Re: A permanent decision
Patricia Pearson (Pearsonpat@AOL.COM)
Fri, 7 Nov 1997 23:03:56 -0500
In my inexpert opinion--what I have studied, been told, lectured, briefed,
etc. (mostly with the military)--tell people that can keep it confidential
and help the child.
Many times the parents and the people closest to the suicidal person will
deny it even after it happens. That is from personal experience. My cousin
is a few months older than me. In high school, after he had dropped out,
with two broken legs, drunk, he decided to clean his gun. This is a boy like
me who grew up hunting for food so he knew guns. He is still alive, still
drinking, still denying his problems. His family is half and half even now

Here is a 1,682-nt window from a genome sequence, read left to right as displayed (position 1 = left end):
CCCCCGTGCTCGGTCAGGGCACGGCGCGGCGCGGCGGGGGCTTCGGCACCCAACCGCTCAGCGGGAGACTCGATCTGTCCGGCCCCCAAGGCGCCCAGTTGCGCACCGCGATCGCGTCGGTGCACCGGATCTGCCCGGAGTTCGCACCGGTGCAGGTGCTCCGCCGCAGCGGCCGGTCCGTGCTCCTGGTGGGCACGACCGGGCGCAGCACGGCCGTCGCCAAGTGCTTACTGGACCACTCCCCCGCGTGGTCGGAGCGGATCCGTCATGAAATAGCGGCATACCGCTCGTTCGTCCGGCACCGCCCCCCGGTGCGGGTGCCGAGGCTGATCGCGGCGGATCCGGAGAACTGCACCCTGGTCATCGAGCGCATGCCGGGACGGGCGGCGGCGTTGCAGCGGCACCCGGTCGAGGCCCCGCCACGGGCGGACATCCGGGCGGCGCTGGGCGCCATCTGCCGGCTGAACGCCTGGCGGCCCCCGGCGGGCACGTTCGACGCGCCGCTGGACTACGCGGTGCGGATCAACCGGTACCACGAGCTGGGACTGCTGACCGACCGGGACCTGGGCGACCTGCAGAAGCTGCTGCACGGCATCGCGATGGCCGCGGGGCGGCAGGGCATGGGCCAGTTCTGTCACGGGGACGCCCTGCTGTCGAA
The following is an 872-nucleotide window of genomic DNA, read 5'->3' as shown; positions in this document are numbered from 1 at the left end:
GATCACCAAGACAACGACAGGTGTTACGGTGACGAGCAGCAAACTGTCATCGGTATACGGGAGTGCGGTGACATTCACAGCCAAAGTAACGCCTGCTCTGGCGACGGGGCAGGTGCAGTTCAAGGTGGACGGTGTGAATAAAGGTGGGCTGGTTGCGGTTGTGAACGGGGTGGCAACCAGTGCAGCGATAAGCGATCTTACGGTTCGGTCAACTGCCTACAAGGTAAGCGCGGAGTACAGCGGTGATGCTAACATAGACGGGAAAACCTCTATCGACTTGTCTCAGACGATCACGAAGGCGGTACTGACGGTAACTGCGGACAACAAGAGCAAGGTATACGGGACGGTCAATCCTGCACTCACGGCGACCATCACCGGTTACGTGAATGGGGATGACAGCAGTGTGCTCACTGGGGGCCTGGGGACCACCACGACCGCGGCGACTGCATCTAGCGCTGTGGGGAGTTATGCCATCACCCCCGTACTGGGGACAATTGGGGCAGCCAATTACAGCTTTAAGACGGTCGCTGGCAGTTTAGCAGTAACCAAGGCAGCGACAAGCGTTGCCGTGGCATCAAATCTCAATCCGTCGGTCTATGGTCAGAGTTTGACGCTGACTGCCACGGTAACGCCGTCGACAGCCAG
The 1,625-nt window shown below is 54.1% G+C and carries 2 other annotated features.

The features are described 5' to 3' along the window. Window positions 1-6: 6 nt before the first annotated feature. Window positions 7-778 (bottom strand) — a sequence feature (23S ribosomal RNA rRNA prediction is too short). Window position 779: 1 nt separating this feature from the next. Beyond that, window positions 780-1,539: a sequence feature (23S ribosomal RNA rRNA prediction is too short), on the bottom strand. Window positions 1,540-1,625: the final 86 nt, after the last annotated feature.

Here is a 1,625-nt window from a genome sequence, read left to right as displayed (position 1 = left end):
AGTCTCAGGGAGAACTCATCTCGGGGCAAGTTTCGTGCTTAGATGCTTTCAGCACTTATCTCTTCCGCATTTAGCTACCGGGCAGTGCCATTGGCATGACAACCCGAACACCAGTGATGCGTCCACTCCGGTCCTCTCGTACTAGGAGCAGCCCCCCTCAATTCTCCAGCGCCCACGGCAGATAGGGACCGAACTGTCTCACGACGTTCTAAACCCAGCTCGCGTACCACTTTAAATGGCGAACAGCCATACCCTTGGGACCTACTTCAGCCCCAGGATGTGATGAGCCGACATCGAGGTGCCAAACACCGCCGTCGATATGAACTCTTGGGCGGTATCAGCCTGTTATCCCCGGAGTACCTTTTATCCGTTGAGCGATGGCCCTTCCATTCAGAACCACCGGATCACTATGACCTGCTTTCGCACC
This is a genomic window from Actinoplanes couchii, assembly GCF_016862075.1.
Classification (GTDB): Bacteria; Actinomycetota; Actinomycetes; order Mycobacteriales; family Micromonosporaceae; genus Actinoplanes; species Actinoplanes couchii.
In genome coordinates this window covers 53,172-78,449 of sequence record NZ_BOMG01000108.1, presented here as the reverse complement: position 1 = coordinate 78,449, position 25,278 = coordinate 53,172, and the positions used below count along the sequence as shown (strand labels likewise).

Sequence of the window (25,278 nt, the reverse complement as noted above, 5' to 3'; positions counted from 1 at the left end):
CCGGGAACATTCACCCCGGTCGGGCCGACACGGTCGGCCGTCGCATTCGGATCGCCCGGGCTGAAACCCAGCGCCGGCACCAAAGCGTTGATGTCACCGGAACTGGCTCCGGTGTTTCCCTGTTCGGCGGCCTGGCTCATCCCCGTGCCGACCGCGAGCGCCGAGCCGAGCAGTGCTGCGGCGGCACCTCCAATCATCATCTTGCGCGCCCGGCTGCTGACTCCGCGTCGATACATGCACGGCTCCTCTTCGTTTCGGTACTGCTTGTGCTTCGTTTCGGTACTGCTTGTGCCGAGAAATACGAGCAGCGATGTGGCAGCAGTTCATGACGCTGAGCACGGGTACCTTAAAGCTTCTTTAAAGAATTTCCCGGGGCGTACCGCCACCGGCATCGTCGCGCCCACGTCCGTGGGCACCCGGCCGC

on if he really has a problem--even after 20 years of this destruction.
Ministers, DE's, therapists, have been trained on different levels on how to
get help or help someone sucidal. If there is an accident we have to notify
certain people--we need to notify those same personnel is there is a
suspicion of thought of suicide. That person is reaching out to us and
others to help them.
A story has haunted me for several years now. In the military chaplain's
office, one of my former bosses was in Vietnam manning the control center or
command post. Someone called, a young guy working in the mouge (spelling),
said he had a gun and he could stand to live anymore. He started running
across the compound until he heard the shot.
In a war-time situation and when I drill or doing my days, I am the one
watching the morale of the troops and doing various other things. As a
mother, I watch my children cope with problems and get them help with they
seem withdrawn or overwhelmed. As a scout leader, I watch the boys also.
You get to know them and care for them. You listen and get them additional
help as they need it--and you use "your chain" to notify the appropriate
Terry Howerton Sakima Group, Inc. SCOUTER Magazine Kansas City